Skip to content
Winrock International

Volunteer Post

October Volunteer of the Month

Dr. Steven Kovach has been a dedicated Winrock volunteer for the past three years. Before retiring, he devoted a large part of his career to international development by working for USAID and Peace Corps, two organizations that are well known for utilizing volunteers to aid people in developing nations. Through Farmer-to-Farmer, Steven has coached youth entrepreneurs on eco-friendly techniques for banana production in Bangladesh, and trained members of youth employment agencies in Senegal and horticulture cooperatives in Guinea on the use and maintenance of drip irrigation systems and helped the groups to develop curriculum for training farmers in the future. This month, we honor Dr. Steven Kovach as the October Volunteer of the Month.

  • Why did you want to volunteer?

By being a volunteer with F2F Program, I am provided the means of sharing my technical knowledge in horticulture and drip irrigation technology to poor farmers in the developing world where their livelihoods can be improved and their food security enhanced.

  • What was the highlight of your most recent volunteer assignment abroad?

In January 2015, I left my position as the Agricultural Water Advisor with USAID/Bureau of Economic Growth, Education and Environment (E3), Water Office, Washington, D.C. to go into retirement. In February/March 2017, I completed my Winrock International FtF volunteer assignment in Bangladesh to conduct “Eco-Friendly Techniques for Safe Banana Production for Youth entrepreneurs”.   As a result of this assignment, it brought to fruition a professional desire I have been working on for over 40 years–to see the successful environment developed and put into place that guarantees the successful implementation of drip irrigation technology in developing countries as a food security tool.

  • What made your Winrock volunteer trip distinctive?

The distinctive characteristic of my trip to Bangladesh dealt with the strong dedicated conviction by the Winrock Bangladesh country staff (Dr. Kabir and Badal) that the assignment I was on held high priority and making sure that all needed resources were in place to ensure a successful training program with the banana growers in Thanarbaid. Likewise, the host agency Shalom (formerly Church of Bangladesh Social Development Programme-CBSDP) shared the same dedicated conviction that helped to ensure a successful training.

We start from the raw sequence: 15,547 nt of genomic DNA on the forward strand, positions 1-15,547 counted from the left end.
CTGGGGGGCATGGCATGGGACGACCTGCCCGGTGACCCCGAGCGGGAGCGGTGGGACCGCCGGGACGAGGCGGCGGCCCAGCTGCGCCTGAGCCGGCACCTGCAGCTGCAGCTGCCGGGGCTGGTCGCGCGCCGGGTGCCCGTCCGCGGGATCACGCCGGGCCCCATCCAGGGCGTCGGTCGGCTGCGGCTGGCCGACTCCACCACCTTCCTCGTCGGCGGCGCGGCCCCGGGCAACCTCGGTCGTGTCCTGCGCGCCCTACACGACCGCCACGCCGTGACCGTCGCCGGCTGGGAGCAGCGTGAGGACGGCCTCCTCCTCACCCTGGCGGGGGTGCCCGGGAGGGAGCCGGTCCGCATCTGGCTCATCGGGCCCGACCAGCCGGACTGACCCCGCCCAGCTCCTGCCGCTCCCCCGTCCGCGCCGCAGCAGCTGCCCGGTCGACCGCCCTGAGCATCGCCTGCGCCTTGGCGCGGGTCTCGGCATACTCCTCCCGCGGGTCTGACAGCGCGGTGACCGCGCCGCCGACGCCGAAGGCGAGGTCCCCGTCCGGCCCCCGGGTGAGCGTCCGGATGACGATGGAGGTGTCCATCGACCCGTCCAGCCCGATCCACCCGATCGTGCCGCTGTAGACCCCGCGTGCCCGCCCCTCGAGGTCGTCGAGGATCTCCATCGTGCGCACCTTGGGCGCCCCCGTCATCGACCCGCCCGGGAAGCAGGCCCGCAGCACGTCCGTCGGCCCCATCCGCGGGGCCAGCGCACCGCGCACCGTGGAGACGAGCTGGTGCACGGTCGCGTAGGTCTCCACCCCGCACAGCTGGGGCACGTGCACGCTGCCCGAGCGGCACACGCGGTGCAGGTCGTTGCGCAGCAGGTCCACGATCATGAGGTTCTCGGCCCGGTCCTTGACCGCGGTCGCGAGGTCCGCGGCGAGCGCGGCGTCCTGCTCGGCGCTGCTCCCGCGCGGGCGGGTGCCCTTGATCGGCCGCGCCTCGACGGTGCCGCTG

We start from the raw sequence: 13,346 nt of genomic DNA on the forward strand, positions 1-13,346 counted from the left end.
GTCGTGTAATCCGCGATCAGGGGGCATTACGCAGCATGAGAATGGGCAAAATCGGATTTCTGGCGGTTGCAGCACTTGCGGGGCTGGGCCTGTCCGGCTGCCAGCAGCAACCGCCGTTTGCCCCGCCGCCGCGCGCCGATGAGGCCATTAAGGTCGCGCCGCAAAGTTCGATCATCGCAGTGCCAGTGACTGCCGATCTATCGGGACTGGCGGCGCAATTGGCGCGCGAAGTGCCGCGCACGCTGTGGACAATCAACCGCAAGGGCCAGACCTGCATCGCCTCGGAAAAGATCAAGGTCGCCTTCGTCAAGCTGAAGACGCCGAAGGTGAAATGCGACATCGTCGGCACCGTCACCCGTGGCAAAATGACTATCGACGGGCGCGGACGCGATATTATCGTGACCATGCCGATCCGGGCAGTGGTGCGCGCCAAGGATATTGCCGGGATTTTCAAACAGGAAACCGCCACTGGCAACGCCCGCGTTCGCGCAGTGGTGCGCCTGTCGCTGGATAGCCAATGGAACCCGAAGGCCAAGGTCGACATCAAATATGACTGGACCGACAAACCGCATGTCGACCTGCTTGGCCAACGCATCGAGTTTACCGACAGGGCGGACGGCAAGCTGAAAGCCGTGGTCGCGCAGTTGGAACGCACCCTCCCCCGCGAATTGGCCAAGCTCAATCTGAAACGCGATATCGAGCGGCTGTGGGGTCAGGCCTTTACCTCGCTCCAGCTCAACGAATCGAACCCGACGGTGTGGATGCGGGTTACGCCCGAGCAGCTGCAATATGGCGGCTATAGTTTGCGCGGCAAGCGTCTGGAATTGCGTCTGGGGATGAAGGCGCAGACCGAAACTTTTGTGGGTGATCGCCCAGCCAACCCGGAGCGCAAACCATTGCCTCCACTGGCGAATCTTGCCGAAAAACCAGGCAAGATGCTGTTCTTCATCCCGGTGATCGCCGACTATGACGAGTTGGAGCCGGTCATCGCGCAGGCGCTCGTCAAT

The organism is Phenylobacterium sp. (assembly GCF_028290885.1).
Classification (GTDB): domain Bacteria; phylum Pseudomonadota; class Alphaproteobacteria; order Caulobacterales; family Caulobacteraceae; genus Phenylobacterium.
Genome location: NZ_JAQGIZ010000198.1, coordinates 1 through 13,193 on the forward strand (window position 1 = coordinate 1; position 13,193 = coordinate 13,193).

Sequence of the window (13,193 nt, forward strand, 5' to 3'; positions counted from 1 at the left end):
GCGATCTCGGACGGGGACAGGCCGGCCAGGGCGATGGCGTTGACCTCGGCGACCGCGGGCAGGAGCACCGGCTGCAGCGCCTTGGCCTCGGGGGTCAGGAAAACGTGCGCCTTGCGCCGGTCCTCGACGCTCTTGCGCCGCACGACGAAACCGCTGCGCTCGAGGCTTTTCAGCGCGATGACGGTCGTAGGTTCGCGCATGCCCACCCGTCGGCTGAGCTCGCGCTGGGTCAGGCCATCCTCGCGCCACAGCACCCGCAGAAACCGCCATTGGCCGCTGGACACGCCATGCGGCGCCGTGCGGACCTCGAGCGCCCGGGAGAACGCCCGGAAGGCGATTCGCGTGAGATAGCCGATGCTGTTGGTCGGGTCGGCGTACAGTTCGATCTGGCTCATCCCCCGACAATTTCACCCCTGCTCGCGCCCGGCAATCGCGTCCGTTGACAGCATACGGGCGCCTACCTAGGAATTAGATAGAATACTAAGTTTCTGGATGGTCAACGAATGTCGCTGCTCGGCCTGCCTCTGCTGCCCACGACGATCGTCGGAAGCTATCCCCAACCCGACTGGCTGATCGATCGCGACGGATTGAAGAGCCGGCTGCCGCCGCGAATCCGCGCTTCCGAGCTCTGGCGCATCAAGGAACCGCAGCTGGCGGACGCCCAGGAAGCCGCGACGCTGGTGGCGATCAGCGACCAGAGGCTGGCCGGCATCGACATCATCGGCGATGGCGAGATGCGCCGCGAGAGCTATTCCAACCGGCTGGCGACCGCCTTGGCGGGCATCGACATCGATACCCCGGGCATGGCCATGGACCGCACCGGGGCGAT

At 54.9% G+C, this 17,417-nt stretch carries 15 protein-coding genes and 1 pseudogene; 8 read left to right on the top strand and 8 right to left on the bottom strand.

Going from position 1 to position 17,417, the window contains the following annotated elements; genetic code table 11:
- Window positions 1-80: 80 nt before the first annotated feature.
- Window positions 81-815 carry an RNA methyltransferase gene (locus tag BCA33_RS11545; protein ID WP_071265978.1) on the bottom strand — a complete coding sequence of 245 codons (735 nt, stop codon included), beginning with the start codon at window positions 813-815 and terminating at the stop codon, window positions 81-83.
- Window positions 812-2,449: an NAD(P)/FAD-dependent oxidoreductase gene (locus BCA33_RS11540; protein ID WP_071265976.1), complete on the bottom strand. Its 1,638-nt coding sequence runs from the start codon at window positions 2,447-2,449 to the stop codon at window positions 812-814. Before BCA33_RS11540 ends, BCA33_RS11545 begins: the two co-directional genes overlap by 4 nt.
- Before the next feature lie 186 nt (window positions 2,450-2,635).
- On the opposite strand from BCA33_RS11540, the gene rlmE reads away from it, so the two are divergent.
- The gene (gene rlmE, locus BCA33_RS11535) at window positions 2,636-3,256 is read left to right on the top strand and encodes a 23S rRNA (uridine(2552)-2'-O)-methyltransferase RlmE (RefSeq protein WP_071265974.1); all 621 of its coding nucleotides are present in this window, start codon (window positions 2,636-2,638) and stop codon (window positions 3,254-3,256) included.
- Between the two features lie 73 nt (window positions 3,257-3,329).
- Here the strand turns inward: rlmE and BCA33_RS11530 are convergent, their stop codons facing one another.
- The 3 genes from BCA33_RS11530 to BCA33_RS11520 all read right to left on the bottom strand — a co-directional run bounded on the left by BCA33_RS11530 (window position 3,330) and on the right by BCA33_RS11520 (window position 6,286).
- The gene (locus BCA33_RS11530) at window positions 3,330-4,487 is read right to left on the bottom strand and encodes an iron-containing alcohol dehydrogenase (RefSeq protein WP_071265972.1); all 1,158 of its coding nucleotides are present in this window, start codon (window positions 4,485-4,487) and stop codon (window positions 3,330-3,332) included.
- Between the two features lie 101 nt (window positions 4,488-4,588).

• What advice would you give a new volunteer

If there is any apprehension about entering a new culture and country, this apprehension will eventually dissipate and vanish through the extensive experience the country Winrock staff has with dealing with volunteers coming from different backgrounds. The Winrock staff knows how to address all the needs and concerns volunteers may be experiencing.

  • How have your assignments made a difference in your own life?/Has your assignment caused you to do anything differently once you returned?

After retiring in January 2015, I’ve found that volunteer assignments with Winrock, have helped me to feel positive about myself in terms of self-worth and knowing that I can still contribute to the betterment of less fortunate areas of the world. The confidence Winrock International has in me supports my ability to give important technical knowledge in terms of horticultural production to farmers that are thirsty to learn improved production techniques, such as drip irrigation technology.   The volunteer assignments have provided a rewarding transition from full- time employment to retirement status.

  • Why should people consider volunteering?

If someone wants to make a lasting change to the world in which they live and a change that will impact them for a lifetime through the memories of the people with whom they serve, then they need to volunteer their services and share their knowledge.

  • How do you feel about the support from Winrock, whether before, during or after your assignments?

Without the excellent support at Winrock’s home offices in Little Rock and Arlington, including the many hours and other resources to logistically attract volunteers, like me, it would not be possible for the field offices to work with the volunteers to carry out their assignments. Staffs at the field offices are superb in ensuring that volunteers have the resources they need to carry out a successful assignment.

  • What do you do when you’re not volunteering?

I spend time at home with my wife (Glenna) and two dogs (Phantom and Dixie–two hybrids). I handle the yard work and other home maintenance projects.  My wife and I enjoy taking long walks together and taking our dogs on outings.

  • What keeps you going back to volunteer?

I continue to desire to either volunteer or work in any capacity in developing nations, because of the trainees’/farmers’ thirst for knowledge.

  • What, if anything, has surprised you on your assignments?

I have been working with drip irrigation technology for over 40 years and it always encourages me to see the enthusiasm it brings out in farmers and others in agriculture, such as students and other agricultural technical support personnel and extension agents. One does not even need to be able to read or write in order to understand what drip irrigation can do when seeing water coming out of the emitters on the drip tape “drop by drop”. It always amazes me how quickly the younger generation, whether in Guinea, Senegal, Bangladesh, US, etc. has embraced the use of mobile phones as a means of information gathering and sharing with Facebook, the use of the internet, and other social media outlets. I continue to be pleasantly surprised by the continuous unselfish dedication by Winrock’s US and country staff by ensuring that volunteers have a successful assignment.

To learn more about the technical aspects of his assignment, check out our recent blog post.